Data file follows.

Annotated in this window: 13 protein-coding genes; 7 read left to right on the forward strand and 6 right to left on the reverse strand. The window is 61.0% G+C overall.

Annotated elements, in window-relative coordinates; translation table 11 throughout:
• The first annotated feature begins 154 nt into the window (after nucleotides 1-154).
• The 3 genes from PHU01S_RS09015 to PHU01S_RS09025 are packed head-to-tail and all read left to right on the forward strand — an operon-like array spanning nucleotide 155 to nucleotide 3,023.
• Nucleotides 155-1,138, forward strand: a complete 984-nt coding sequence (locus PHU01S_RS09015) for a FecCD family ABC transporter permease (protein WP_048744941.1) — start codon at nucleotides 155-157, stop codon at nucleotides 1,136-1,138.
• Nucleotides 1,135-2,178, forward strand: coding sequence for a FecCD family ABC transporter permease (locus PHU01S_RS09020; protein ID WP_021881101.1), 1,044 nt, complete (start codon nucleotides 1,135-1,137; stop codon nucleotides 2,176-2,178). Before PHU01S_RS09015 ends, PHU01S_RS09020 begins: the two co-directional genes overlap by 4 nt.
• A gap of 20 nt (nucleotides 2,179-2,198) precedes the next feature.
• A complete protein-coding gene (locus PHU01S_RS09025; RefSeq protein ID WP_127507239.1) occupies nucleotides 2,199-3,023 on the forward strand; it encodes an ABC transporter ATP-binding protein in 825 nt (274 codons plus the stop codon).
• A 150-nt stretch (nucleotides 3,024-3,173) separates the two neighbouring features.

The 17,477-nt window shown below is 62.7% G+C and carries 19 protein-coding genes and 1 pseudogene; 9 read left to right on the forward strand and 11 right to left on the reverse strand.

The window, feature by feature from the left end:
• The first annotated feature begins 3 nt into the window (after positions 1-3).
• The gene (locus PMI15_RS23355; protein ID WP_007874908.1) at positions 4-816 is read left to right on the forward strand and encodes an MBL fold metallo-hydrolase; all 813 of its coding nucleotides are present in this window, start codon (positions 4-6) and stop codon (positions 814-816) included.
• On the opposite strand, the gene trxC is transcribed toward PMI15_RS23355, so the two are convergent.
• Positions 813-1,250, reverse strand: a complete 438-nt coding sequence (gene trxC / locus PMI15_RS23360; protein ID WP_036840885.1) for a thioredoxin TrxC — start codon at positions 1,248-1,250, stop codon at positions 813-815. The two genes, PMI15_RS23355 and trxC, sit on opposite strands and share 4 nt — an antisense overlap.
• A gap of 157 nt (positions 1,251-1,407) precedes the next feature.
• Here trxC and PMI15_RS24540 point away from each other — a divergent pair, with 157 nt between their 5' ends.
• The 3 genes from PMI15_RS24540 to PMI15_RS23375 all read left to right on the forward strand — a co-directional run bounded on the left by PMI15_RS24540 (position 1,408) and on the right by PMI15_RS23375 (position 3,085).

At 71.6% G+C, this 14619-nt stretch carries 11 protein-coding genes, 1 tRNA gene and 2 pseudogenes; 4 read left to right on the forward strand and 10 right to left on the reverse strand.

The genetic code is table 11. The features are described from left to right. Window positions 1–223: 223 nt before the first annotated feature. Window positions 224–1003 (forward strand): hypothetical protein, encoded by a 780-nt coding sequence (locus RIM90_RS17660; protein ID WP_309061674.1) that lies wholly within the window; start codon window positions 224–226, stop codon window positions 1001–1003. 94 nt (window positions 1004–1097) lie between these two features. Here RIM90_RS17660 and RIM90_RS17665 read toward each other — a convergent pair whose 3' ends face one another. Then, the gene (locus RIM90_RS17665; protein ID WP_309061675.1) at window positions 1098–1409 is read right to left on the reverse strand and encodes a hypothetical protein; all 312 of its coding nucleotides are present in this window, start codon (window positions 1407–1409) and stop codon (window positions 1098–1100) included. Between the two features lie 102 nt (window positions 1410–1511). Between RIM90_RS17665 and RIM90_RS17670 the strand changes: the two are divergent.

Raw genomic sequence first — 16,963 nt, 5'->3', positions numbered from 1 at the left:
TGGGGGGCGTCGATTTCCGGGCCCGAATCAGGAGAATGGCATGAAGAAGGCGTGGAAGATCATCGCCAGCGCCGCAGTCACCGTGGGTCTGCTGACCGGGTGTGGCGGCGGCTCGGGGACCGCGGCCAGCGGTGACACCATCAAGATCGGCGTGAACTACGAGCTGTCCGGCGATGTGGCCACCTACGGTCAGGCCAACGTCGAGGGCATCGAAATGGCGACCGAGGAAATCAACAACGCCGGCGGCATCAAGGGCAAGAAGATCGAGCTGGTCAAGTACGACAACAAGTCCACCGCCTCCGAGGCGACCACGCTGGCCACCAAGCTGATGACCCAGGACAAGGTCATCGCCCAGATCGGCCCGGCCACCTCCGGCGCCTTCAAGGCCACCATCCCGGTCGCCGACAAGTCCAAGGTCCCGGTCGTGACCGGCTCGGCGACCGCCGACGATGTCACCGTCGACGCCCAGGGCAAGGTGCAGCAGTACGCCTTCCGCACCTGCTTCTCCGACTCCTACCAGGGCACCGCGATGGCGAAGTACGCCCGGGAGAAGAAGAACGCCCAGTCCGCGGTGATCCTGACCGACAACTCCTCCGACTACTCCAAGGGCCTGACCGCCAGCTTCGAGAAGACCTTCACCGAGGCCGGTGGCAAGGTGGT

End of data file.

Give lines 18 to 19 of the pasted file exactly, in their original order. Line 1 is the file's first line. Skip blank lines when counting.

• The 3 genes from PMI15_RS24540 to PMI15_RS23375 all read left to right on the forward strand — a co-directional run bounded on the left by PMI15_RS24540 (position 1,408) and on the right by PMI15_RS23375 (position 3,085).

At 71.6% G+C, this 14619-nt stretch carries 11 protein-coding genes, 1 tRNA gene and 2 pseudogenes; 4 read left to right on the forward strand and 10 right to left on the reverse strand.